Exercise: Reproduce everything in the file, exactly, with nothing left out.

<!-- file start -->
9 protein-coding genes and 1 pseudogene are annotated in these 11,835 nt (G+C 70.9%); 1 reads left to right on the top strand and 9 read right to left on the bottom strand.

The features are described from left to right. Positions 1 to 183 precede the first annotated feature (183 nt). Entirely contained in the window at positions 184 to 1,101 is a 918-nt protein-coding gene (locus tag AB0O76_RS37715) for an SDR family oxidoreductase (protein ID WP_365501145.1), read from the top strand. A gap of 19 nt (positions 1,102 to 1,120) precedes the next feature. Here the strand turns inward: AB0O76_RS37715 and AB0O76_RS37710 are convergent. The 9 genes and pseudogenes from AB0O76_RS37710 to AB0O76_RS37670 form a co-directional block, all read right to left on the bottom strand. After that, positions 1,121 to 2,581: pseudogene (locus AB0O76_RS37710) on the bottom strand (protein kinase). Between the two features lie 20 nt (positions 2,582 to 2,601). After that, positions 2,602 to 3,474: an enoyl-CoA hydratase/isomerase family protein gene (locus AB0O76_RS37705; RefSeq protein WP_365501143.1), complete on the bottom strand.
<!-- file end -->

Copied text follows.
9 protein-coding genes and 1 pseudogene are annotated in these 11,835 nt (G+C 70.9%); 1 reads left to right on the top strand and 9 read right to left on the bottom strand.

The features are described from left to right. Positions 1 to 183 precede the first annotated feature (183 nt). Entirely contained in the window at positions 184 to 1,101 is a 918-nt protein-coding gene (locus tag AB0O76_RS37715) for an SDR family oxidoreductase (protein ID WP_365501145.1), read from the top strand. A gap of 19 nt (positions 1,102 to 1,120) precedes the next feature. Here the strand turns inward: AB0O76_RS37715 and AB0O76_RS37710 are convergent. The 9 genes and pseudogenes from AB0O76_RS37710 to AB0O76_RS37670 form a co-directional block, all read right to left on the bottom strand. After that, positions 1,121 to 2,581: pseudogene (locus AB0O76_RS37710) on the bottom strand (protein kinase). Between the two features lie 20 nt (positions 2,582 to 2,601). After that, positions 2,602 to 3,474: an enoyl-CoA hydratase/isomerase family protein gene (locus AB0O76_RS37705; RefSeq protein WP_365501143.1), complete on the bottom strand.